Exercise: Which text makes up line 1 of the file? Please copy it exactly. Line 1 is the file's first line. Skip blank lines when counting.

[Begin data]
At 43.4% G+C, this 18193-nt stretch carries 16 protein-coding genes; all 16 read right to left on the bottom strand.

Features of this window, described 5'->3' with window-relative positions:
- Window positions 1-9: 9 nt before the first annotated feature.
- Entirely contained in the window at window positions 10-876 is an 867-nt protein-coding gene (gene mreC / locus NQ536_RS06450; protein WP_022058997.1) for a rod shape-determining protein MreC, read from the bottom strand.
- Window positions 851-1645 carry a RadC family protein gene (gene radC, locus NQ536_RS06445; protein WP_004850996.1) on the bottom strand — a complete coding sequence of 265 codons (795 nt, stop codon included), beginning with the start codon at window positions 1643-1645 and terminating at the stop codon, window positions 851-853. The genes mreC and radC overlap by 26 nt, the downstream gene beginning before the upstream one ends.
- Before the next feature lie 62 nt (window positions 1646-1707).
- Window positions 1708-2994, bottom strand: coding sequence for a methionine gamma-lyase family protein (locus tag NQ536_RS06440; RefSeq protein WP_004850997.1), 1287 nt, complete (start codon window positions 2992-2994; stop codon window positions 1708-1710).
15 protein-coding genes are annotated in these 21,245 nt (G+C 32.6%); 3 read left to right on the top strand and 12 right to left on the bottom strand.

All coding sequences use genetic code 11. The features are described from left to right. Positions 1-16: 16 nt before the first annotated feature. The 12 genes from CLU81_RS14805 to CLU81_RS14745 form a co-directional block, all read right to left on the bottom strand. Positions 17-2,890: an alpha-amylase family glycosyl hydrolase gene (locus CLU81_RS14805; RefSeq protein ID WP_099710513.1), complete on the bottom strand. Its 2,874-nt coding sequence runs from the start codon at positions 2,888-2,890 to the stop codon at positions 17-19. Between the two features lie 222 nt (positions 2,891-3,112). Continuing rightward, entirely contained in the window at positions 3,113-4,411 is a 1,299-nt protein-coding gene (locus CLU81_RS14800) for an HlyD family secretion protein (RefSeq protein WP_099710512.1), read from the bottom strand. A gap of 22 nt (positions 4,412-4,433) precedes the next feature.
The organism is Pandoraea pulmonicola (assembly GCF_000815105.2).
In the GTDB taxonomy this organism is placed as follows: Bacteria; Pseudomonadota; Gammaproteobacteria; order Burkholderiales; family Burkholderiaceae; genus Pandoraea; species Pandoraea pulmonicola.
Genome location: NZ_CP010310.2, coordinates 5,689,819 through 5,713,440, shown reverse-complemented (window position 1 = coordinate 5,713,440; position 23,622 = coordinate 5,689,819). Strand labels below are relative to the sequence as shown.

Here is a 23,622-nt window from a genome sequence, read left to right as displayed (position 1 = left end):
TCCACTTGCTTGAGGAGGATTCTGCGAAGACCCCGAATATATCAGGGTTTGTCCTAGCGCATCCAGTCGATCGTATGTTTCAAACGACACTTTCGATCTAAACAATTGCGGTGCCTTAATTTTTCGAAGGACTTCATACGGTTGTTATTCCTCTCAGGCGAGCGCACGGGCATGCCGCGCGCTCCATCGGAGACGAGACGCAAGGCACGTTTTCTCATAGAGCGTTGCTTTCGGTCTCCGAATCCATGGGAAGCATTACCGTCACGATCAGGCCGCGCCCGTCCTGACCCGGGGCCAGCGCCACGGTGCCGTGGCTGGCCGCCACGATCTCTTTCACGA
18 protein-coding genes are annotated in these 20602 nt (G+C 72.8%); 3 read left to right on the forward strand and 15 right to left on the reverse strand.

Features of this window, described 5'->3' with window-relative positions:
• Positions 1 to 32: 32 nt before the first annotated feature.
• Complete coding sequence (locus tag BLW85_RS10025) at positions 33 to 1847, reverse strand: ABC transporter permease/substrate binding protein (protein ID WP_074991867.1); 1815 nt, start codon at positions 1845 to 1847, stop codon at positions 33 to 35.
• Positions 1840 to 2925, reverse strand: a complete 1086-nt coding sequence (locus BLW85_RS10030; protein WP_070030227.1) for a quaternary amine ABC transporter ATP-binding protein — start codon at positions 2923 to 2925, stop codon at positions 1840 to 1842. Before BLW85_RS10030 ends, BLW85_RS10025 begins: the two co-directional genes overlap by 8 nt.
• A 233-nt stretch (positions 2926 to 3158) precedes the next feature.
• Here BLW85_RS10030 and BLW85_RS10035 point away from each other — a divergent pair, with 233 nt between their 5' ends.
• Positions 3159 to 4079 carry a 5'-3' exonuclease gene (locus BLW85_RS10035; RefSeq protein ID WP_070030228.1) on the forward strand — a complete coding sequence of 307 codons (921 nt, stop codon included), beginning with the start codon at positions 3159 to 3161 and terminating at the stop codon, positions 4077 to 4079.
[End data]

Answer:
At 43.4% G+C, this 18193-nt stretch carries 16 protein-coding genes; all 16 read right to left on the bottom strand.